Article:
A 20-year-old activist who pleaded for Hong Kong’s independence from China was sentenced to three years and seven months in prison on Tuesday for breaking the country’s national security law.
Tony Chung pleaded guilty to secession under the law, which took effect in June 2020, according to the Washington Post.
Hong Kong’s Basic Law – in fact, its constitution – claims to enshrine freedom of expression. But under the new national security law, a speech determined to undermine the Chinese government may result in a charge of life in prison.
Chung’s crime, which he committed as a teenager, was completely non-violent and was carried out only through slogans, social media posts and speeches, the Post reported.
“Secession does not need to involve real violence,” Justice Stanley Chan said, according to the Post. “The penalty should deter future acts. “
Chung is the third person to face a prison term for violating the law and the youngest to be sentenced under it.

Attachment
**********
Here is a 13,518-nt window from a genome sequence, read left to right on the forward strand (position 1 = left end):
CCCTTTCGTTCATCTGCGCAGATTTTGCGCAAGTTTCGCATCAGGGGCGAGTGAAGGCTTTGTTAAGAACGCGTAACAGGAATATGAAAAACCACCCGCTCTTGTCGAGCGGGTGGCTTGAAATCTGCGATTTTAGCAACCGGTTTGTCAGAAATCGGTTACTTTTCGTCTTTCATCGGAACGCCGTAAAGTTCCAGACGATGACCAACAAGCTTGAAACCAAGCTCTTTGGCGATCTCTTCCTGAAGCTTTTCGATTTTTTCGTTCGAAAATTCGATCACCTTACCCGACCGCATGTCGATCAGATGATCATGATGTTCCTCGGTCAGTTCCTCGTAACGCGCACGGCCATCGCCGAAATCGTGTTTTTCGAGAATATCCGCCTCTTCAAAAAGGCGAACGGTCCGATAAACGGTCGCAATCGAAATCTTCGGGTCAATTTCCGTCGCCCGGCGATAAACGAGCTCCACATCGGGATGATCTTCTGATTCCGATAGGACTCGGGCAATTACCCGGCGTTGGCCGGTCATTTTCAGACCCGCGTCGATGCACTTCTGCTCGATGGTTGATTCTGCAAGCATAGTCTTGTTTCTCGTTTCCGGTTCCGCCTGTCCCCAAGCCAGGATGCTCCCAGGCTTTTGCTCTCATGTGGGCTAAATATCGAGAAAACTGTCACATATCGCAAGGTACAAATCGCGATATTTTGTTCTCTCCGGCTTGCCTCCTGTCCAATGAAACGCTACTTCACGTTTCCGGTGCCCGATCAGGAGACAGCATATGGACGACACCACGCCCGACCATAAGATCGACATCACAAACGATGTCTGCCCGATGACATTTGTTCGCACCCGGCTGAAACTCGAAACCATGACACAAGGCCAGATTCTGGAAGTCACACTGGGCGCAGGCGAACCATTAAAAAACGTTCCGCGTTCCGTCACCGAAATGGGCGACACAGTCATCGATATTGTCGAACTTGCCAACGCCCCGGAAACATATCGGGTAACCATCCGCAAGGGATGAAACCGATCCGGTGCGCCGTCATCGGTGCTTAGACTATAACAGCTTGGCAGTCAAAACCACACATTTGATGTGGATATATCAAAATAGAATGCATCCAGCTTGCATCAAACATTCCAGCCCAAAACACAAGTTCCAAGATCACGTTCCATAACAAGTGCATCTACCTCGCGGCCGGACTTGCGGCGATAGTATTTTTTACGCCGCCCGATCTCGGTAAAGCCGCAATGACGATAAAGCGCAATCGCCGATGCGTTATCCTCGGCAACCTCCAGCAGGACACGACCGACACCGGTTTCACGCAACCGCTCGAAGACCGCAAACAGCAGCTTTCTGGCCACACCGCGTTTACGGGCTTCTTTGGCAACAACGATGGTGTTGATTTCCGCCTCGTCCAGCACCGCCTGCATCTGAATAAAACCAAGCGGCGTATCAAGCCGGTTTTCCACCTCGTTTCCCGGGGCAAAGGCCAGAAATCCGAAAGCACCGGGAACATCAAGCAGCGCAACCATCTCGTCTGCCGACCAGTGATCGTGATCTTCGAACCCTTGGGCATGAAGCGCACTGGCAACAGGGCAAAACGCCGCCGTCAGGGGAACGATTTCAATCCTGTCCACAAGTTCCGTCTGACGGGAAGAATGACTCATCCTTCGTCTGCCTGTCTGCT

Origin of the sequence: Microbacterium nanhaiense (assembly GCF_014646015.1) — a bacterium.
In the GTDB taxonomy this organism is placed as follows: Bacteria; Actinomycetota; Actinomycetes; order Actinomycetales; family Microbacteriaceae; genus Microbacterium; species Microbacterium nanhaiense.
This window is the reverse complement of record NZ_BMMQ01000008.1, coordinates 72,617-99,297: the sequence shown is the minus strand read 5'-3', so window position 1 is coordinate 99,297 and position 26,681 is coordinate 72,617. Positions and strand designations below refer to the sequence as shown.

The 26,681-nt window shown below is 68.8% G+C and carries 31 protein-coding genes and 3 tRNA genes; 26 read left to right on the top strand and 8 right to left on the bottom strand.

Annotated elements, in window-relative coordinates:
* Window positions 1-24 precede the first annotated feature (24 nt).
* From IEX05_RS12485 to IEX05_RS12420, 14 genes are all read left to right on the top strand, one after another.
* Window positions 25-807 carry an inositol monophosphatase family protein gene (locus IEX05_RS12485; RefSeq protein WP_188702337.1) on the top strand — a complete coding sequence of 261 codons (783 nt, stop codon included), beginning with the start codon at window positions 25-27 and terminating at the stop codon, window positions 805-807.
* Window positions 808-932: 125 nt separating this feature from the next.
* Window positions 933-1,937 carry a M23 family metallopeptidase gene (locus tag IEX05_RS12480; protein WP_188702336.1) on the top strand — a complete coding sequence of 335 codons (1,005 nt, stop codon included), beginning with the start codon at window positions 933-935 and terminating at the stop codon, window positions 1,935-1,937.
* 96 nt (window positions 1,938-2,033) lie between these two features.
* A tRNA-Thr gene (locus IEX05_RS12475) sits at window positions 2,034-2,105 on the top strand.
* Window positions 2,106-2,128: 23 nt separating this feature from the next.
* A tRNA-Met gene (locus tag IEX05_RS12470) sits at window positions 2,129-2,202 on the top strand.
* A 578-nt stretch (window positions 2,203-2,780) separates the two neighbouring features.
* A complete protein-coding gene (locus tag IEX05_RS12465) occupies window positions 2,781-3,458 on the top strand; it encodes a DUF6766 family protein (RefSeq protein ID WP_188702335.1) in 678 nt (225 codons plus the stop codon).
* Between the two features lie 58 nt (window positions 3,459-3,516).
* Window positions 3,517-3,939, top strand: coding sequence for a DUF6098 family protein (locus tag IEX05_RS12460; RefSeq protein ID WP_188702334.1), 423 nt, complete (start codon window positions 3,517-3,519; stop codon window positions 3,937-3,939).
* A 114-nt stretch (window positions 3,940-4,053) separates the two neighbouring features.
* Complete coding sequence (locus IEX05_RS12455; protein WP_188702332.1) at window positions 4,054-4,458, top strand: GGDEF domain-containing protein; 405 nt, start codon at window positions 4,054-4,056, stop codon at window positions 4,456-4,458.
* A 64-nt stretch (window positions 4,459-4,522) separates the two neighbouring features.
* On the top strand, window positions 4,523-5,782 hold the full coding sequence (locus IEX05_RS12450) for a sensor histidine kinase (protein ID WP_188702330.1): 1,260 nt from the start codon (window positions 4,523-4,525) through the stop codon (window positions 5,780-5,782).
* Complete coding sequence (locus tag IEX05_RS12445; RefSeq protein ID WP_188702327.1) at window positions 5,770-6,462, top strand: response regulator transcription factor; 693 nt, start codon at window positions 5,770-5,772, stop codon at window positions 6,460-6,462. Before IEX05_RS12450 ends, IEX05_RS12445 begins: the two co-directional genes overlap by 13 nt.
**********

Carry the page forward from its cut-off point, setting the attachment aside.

His sentence is slightly reduced from that previously imposed on Tong Ying-kit, 24, and Ma Chun-man, 31, due to his guilty plea.
” I plead guilty. I have no shame in my heart, ”Chung said earlier this month, according to the Post.
As a high school student, Chung was a co-founder of Studentlocalism, a group of student activists who advocated for Hong Kong independence. The group disbanded just before the national security law was passed, with officials saying it would not be applied retroactively, according to the Post.
But Chung was one of the first people to be arrested under it, with officials pointing to the manifesto and clothing produced by Studentlocalism in support of the charge. According to the Post, prosecutors justified this by claiming that Chung continued to violate the law after it came into effect.
The newspaper noted that Chung had previously attempted to seek asylum at the US consulate in Hong Kong, but was apprehended before his arrival. He has since been held without bail.